"Come to Me, all who are weary and heavy-laden, and I will give you rest." (Matthew 11:28)
It is so encouraging that Jesus acknowledged our pain in this way and casted an invitation to involve Him in our pain. It reminds me of this passage:
Therefore, since we have a great high priest who has passed through the heavens, Jesus the Son of God, let us hold fast our confession. For we do not have a high priest who cannot sympathize with our weaknesses, but One who has been tempted in all things as we are, yet without sin. Therefore let us draw near with confidence to the throne of grace, so that we may receive mercy and find grace to help in time of need. (Hebrews 4:14-16)
I close by encouraging you to find a friend today if you are hurting.. someone who will listen to you.. someone who will help you take your pain to Jesus.. someone who will help you find that place of rest in Christ.


  1. I have heard "Deal with depression by giving thanks to God for your blessings" from the pulpit.

    It made me depressed.

  2. We're not looking for comfort, are we? As in "make the suffering not happen?"

    That's not what Scripture tells us. We can plead that our sufferings be taken away, like St. Paul, three times for him, but God tells us that His Grace is sufficient for us, for "His Power is perfected in weakness." (2 Cor)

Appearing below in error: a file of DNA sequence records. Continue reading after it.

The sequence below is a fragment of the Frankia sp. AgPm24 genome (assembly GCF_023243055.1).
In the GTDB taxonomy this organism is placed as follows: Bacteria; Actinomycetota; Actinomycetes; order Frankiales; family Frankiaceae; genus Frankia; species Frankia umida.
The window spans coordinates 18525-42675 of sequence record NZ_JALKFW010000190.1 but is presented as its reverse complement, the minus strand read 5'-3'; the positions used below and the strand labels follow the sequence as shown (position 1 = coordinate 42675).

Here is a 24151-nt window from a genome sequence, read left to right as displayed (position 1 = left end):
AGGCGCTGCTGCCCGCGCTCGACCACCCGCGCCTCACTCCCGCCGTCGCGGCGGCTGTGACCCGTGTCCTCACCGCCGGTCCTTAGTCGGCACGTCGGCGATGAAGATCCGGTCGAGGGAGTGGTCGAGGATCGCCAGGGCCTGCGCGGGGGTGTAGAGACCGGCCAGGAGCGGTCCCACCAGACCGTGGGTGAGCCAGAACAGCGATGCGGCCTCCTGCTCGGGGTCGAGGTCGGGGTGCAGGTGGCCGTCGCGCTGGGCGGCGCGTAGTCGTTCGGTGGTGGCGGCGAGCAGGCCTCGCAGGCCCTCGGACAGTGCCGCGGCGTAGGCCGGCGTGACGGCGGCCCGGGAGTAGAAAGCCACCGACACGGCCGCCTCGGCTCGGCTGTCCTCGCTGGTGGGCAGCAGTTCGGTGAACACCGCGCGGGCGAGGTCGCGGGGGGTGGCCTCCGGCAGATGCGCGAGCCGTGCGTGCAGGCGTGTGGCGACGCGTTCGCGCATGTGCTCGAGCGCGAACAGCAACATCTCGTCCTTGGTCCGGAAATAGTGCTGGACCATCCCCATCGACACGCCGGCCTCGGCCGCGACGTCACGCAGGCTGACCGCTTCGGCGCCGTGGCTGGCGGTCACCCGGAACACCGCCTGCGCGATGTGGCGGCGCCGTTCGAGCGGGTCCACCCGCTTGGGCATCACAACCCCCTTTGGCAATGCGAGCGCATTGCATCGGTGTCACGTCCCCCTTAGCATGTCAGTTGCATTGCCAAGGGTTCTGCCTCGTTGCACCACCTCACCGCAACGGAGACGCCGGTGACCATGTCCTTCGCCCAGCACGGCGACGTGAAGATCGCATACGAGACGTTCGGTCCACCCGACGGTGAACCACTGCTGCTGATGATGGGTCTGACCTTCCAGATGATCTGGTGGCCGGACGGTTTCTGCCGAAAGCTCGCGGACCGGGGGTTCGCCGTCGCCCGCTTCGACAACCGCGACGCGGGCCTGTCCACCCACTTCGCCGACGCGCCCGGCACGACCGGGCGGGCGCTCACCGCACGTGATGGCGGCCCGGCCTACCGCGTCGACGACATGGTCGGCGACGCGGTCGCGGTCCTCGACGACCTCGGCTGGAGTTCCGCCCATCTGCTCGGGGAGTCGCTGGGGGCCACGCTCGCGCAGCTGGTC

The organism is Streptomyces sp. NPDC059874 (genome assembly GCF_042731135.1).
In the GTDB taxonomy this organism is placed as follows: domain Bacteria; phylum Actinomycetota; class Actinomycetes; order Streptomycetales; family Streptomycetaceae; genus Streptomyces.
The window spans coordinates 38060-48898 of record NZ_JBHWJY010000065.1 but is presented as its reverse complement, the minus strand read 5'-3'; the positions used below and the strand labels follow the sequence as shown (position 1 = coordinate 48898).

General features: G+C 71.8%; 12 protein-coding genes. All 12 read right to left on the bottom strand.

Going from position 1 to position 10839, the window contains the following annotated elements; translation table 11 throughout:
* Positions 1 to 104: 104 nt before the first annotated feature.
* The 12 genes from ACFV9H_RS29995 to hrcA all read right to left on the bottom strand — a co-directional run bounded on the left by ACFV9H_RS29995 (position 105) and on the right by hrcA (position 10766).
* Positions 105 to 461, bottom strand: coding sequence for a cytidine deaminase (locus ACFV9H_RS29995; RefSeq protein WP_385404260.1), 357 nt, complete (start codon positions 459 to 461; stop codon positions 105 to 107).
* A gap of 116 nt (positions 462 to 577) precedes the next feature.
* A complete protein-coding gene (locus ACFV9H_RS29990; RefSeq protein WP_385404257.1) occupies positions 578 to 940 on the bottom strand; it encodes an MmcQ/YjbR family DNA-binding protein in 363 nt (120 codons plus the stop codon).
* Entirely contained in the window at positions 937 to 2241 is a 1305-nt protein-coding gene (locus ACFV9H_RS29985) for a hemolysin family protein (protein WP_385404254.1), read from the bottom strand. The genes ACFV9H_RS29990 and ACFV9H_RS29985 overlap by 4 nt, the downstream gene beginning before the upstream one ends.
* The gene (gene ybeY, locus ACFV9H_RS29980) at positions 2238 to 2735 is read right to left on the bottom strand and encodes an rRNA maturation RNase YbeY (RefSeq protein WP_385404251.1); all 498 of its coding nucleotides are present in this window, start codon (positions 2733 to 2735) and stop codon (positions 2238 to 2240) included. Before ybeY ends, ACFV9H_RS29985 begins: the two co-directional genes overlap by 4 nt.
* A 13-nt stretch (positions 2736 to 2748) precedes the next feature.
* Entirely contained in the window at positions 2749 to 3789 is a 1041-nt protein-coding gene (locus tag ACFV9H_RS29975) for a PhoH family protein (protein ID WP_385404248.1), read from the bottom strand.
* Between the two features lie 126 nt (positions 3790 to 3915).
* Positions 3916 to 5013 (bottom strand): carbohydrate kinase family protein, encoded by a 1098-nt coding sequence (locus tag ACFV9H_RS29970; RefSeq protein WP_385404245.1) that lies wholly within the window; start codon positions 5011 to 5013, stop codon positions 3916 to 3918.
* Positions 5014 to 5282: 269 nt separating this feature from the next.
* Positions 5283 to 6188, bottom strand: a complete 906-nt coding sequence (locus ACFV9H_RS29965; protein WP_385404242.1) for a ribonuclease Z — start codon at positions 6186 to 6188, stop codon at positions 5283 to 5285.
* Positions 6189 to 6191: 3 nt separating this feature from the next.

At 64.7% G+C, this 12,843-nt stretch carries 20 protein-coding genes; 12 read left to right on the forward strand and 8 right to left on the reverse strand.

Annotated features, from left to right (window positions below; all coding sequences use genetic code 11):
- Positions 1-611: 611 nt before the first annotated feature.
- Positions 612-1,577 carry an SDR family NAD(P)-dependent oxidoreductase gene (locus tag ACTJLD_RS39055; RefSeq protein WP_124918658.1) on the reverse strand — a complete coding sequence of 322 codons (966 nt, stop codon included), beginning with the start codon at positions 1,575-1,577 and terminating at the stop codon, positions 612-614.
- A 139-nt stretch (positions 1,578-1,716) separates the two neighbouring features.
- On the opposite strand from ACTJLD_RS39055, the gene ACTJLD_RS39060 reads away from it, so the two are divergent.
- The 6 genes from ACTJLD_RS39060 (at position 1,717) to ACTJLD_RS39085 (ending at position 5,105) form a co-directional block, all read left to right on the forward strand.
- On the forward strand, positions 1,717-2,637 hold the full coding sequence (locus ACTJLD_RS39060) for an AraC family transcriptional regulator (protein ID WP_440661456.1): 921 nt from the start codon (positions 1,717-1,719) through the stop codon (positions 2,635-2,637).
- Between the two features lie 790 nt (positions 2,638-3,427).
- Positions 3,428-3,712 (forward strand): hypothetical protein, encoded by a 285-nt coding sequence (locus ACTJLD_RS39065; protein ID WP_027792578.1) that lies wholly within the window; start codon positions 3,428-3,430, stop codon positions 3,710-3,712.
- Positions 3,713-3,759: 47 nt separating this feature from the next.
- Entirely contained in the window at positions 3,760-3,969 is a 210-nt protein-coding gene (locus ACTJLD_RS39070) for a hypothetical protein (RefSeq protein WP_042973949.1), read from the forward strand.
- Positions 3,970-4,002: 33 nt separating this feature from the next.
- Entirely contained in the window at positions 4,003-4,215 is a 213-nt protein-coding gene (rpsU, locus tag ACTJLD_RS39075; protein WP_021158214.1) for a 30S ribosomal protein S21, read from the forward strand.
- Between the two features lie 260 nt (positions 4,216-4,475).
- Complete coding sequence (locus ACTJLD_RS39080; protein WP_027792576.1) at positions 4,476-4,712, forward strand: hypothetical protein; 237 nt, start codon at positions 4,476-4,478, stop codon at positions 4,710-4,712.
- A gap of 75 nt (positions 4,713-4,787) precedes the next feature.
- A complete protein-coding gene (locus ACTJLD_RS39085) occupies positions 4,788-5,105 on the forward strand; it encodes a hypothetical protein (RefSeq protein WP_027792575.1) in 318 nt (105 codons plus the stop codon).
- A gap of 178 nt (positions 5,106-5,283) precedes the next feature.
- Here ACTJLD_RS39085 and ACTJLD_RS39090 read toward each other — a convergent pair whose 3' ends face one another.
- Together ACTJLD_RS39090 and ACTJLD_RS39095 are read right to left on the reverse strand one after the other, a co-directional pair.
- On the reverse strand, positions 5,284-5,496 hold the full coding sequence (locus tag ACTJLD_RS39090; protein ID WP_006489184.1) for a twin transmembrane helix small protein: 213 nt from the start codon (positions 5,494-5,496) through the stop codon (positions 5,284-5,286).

We also want to be like St. Paul who knows that his suffering benefits others in the mystical Body of Christ (Eph 3), who "makes up in his sufferings what is lacking in Christ's afflictions for the sake of His Body, the Church." (Col 1). That we are "heirs with Christ, but only if we suffer with Him in order that we may also be glorified with Him." (Rom 8). We have to "take up our crosses daily and come after Jesus," and if we don't, we "cannot be His disciples." (Luke 14)

    There is an entire theology of suffering. We are confident through what is revealed in Scripture and by the witness of the Church throughout time that "after we have suffered, the God of all grace will restore, establish and strengthen us."

    It's a terrible glory, but I trust with all my heart that God not only sends me suffering to strengthen my faith, but to bring me closer to Jesus and His Passion.